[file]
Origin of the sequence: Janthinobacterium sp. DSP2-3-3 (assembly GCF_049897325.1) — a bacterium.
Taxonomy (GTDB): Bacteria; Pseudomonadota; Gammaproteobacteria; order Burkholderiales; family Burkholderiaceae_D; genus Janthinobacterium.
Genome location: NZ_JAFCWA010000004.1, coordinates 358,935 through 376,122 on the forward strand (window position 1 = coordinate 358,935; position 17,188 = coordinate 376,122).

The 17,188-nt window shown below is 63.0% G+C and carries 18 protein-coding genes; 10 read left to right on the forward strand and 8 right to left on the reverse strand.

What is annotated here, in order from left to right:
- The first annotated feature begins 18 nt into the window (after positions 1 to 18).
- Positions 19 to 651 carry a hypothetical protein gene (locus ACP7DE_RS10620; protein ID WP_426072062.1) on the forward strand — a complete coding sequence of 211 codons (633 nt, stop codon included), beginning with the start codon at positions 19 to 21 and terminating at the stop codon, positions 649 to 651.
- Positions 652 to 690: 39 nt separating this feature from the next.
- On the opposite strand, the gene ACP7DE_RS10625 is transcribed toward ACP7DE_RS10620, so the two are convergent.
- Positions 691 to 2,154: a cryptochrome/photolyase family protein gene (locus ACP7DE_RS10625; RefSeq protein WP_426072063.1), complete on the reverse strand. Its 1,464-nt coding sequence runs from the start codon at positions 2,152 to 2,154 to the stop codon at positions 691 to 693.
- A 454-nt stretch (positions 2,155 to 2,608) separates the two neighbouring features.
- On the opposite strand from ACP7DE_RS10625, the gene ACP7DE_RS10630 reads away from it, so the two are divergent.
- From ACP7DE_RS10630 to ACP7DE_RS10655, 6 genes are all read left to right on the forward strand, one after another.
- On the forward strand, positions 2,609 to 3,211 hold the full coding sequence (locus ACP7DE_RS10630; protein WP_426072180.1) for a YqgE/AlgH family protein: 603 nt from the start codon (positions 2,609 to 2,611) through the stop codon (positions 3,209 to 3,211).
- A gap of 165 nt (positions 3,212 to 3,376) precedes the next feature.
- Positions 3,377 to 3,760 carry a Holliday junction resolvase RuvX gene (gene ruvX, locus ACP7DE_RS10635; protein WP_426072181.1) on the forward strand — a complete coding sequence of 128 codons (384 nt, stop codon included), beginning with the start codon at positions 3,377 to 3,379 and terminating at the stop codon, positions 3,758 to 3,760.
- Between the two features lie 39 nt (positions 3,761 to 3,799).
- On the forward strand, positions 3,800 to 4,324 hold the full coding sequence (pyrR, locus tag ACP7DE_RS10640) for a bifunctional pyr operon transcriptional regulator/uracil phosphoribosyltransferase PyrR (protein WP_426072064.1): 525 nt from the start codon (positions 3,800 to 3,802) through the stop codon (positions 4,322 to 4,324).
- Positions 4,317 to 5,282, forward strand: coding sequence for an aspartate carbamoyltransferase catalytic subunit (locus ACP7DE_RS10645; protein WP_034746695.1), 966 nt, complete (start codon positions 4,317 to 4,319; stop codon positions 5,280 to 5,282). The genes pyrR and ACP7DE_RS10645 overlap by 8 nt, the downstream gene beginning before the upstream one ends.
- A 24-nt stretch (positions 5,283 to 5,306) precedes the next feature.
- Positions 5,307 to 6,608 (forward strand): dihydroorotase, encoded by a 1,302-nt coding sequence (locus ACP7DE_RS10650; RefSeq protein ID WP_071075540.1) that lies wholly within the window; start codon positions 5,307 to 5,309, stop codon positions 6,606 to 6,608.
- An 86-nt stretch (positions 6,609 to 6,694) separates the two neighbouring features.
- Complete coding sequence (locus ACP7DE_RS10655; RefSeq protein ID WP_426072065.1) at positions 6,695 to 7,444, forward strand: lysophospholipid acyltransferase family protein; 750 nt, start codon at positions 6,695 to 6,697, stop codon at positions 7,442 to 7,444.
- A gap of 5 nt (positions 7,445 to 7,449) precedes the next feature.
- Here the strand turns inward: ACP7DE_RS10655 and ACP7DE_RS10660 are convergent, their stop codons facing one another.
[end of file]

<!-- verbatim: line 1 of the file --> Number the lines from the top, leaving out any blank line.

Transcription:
Origin of the sequence: Janthinobacterium sp. DSP2-3-3 (assembly GCF_049897325.1) — a bacterium.